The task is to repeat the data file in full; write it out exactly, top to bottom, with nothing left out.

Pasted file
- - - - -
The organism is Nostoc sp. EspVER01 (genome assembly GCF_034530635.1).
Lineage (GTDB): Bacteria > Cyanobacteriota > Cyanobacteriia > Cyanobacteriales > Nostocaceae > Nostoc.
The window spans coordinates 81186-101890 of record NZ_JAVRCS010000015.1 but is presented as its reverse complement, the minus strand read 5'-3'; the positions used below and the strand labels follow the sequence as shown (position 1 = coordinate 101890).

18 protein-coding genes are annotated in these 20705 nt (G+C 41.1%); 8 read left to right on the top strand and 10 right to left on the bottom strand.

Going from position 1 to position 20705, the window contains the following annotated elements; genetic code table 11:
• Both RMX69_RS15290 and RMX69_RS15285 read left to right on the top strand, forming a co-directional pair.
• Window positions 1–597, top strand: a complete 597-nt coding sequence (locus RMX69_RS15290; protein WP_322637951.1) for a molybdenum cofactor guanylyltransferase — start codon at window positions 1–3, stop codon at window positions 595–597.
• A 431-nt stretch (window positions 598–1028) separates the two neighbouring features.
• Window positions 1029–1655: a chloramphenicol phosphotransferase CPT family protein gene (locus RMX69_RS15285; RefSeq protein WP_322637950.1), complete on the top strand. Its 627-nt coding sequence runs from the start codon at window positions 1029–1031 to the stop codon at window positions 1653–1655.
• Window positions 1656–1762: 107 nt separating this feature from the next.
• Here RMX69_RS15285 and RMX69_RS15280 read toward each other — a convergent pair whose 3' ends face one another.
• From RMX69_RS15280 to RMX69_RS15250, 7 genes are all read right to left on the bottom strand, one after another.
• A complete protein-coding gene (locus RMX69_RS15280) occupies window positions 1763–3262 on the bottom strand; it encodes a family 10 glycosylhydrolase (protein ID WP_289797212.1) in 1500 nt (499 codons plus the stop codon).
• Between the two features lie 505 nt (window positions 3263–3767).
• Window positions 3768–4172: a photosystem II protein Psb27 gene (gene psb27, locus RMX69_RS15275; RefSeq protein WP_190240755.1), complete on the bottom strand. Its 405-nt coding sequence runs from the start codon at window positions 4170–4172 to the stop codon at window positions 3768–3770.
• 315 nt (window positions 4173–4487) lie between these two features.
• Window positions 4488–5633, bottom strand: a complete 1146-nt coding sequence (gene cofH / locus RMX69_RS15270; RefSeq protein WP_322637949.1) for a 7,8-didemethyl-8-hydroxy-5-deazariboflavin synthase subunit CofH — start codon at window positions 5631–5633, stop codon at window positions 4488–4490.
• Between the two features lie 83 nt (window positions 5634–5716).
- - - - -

The organism is Nostoc sp. EspVER01 (genome assembly GCF_034530635.1).
Lineage (GTDB): Bacteria > Cyanobacteriota > Cyanobacteriia > Cyanobacteriales > Nostocaceae > Nostoc.
The window spans coordinates 81186-101890 of record NZ_JAVRCS010000015.1 but is presented as its reverse complement, the minus strand read 5'-3'; the positions used below and the strand labels follow the sequence as shown (position 1 = coordinate 101890).

18 protein-coding genes are annotated in these 20705 nt (G+C 41.1%); 8 read left to right on the top strand and 10 right to left on the bottom strand.

Going from position 1 to position 20705, the window contains the following annotated elements; genetic code table 11:
• Both RMX69_RS15290 and RMX69_RS15285 read left to right on the top strand, forming a co-directional pair.
• Window positions 1–597, top strand: a complete 597-nt coding sequence (locus RMX69_RS15290; protein WP_322637951.1) for a molybdenum cofactor guanylyltransferase — start codon at window positions 1–3, stop codon at window positions 595–597.
• A 431-nt stretch (window positions 598–1028) separates the two neighbouring features.
• Window positions 1029–1655: a chloramphenicol phosphotransferase CPT family protein gene (locus RMX69_RS15285; RefSeq protein WP_322637950.1), complete on the top strand. Its 627-nt coding sequence runs from the start codon at window positions 1029–1031 to the stop codon at window positions 1653–1655.
• Window positions 1656–1762: 107 nt separating this feature from the next.
• Here RMX69_RS15285 and RMX69_RS15280 read toward each other — a convergent pair whose 3' ends face one another.
• From RMX69_RS15280 to RMX69_RS15250, 7 genes are all read right to left on the bottom strand, one after another.
• A complete protein-coding gene (locus RMX69_RS15280) occupies window positions 1763–3262 on the bottom strand; it encodes a family 10 glycosylhydrolase (protein ID WP_289797212.1) in 1500 nt (499 codons plus the stop codon).
• Between the two features lie 505 nt (window positions 3263–3767).
• Window positions 3768–4172: a photosystem II protein Psb27 gene (gene psb27, locus RMX69_RS15275; RefSeq protein WP_190240755.1), complete on the bottom strand. Its 405-nt coding sequence runs from the start codon at window positions 4170–4172 to the stop codon at window positions 3768–3770.
• 315 nt (window positions 4173–4487) lie between these two features.
• Window positions 4488–5633, bottom strand: a complete 1146-nt coding sequence (gene cofH / locus RMX69_RS15270; RefSeq protein WP_322637949.1) for a 7,8-didemethyl-8-hydroxy-5-deazariboflavin synthase subunit CofH — start codon at window positions 5631–5633, stop codon at window positions 4488–4490.
• Between the two features lie 83 nt (window positions 5634–5716).